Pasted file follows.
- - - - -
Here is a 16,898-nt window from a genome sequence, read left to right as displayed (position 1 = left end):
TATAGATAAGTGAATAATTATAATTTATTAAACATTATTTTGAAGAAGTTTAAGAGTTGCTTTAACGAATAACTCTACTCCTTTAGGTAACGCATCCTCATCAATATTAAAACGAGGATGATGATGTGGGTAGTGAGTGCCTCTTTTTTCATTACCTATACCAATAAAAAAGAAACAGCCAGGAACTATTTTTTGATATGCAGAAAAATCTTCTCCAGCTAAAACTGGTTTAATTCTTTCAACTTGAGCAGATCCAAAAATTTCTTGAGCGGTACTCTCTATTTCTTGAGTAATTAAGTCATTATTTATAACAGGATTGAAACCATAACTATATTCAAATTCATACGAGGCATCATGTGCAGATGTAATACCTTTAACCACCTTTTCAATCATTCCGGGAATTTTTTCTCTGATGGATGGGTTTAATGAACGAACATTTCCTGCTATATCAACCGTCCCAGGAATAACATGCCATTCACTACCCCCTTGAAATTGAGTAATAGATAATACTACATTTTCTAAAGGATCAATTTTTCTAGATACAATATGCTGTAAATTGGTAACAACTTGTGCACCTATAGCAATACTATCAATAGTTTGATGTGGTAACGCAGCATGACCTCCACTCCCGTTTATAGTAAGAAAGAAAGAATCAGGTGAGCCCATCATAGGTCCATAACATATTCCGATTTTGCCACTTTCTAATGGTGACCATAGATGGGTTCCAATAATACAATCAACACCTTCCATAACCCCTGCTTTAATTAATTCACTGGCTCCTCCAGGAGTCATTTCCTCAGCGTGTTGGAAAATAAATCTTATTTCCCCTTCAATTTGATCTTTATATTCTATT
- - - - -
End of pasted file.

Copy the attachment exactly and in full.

Here is a 16,898-nt window from a genome sequence, read left to right as displayed (position 1 = left end):
TATAGATAAGTGAATAATTATAATTTATTAAACATTATTTTGAAGAAGTTTAAGAGTTGCTTTAACGAATAACTCTACTCCTTTAGGTAACGCATCCTCATCAATATTAAAACGAGGATGATGATGTGGGTAGTGAGTGCCTCTTTTTTCATTACCTATACCAATAAAAAAGAAACAGCCAGGAACTATTTTTTGATATGCAGAAAAATCTTCTCCAGCTAAAACTGGTTTAATTCTTTCAACTTGAGCAGATCCAAAAATTTCTTGAGCGGTACTCTCTATTTCTTGAGTAATTAAGTCATTATTTATAACAGGATTGAAACCATAACTATATTCAAATTCATACGAGGCATCATGTGCAGATGTAATACCTTTAACCACCTTTTCAATCATTCCGGGAATTTTTTCTCTGATGGATGGGTTTAATGAACGAACATTTCCTGCTATATCAACCGTCCCAGGAATAACATGCCATTCACTACCCCCTTGAAATTGAGTAATAGATAATACTACATTTTCTAAAGGATCAATTTTTCTAGATACAATATGCTGTAAATTGGTAACAACTTGTGCACCTATAGCAATACTATCAATAGTTTGATGTGGTAACGCAGCATGACCTCCACTCCCGTTTATAGTAAGAAAGAAAGAATCAGGTGAGCCCATCATAGGTCCATAACATATTCCGATTTTGCCACTTTCTAATGGTGACCATAGATGGGTTCCAATAATACAATCAACACCTTCCATAACCCCTGCTTTAATTAATTCACTGGCTCCTCCAGGAGTCATTTCCTCAGCGTGTTGGAAAATAAATCTTATTTCCCCTTCAATTTGATCTTTATATTCTATT